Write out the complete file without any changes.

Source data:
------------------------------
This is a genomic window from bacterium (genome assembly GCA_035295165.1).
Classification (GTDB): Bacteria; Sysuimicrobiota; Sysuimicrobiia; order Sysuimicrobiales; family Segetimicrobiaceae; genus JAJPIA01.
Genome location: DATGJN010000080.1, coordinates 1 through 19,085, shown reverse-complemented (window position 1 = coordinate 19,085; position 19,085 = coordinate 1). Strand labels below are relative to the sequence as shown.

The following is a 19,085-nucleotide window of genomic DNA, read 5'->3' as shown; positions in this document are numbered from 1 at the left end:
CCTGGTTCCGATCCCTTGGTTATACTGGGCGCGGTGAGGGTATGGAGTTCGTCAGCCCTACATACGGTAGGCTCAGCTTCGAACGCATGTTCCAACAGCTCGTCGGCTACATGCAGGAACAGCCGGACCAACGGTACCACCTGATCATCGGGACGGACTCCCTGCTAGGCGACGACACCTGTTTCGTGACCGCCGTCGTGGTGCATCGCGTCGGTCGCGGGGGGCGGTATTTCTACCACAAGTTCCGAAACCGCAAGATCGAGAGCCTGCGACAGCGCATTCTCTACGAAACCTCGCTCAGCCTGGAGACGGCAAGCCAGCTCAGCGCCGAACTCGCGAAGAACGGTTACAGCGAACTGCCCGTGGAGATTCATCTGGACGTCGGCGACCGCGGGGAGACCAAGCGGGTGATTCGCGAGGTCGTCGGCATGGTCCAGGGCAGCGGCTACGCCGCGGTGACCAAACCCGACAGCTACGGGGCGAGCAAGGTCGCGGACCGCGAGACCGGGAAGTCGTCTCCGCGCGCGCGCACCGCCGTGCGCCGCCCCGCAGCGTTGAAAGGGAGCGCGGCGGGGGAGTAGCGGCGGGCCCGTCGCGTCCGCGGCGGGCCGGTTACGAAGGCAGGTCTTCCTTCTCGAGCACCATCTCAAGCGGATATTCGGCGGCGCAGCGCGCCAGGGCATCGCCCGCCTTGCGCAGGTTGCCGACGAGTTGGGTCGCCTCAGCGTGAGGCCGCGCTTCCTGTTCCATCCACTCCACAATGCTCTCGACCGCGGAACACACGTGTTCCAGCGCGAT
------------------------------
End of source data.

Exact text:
This is a genomic window from bacterium (genome assembly GCA_035295165.1).
Classification (GTDB): Bacteria; Sysuimicrobiota; Sysuimicrobiia; order Sysuimicrobiales; family Segetimicrobiaceae; genus JAJPIA01.
Genome location: DATGJN010000080.1, coordinates 1 through 19,085, shown reverse-complemented (window position 1 = coordinate 19,085; position 19,085 = coordinate 1). Strand labels below are relative to the sequence as shown.

The following is a 19,085-nucleotide window of genomic DNA, read 5'->3' as shown; positions in this document are numbered from 1 at the left end:
CCTGGTTCCGATCCCTTGGTTATACTGGGCGCGGTGAGGGTATGGAGTTCGTCAGCCCTACATACGGTAGGCTCAGCTTCGAACGCATGTTCCAACAGCTCGTCGGCTACATGCAGGAACAGCCGGACCAACGGTACCACCTGATCATCGGGACGGACTCCCTGCTAGGCGACGACACCTGTTTCGTGACCGCCGTCGTGGTGCATCGCGTCGGTCGCGGGGGGCGGTATTTCTACCACAAGTTCCGAAACCGCAAGATCGAGAGCCTGCGACAGCGCATTCTCTACGAAACCTCGCTCAGCCTGGAGACGGCAAGCCAGCTCAGCGCCGAACTCGCGAAGAACGGTTACAGCGAACTGCCCGTGGAGATTCATCTGGACGTCGGCGACCGCGGGGAGACCAAGCGGGTGATTCGCGAGGTCGTCGGCATGGTCCAGGGCAGCGGCTACGCCGCGGTGACCAAACCCGACAGCTACGGGGCGAGCAAGGTCGCGGACCGCGAGACCGGGAAGTCGTCTCCGCGCGCGCGCACCGCCGTGCGCCGCCCCGCAGCGTTGAAAGGGAGCGCGGCGGGGGAGTAGCGGCGGGCCCGTCGCGTCCGCGGCGGGCCGGTTACGAAGGCAGGTCTTCCTTCTCGAGCACCATCTCAAGCGGATATTCGGCGGCGCAGCGCGCCAGGGCATCGCCCGCCTTGCGCAGGTTGCCGACGAGTTGGGTCGCCTCAGCGTGAGGCCGCGCTTCCTGTTCCATCCACTCCACAATGCTCTCGACCGCGGAACACACGTGTTCCAGCGCGAT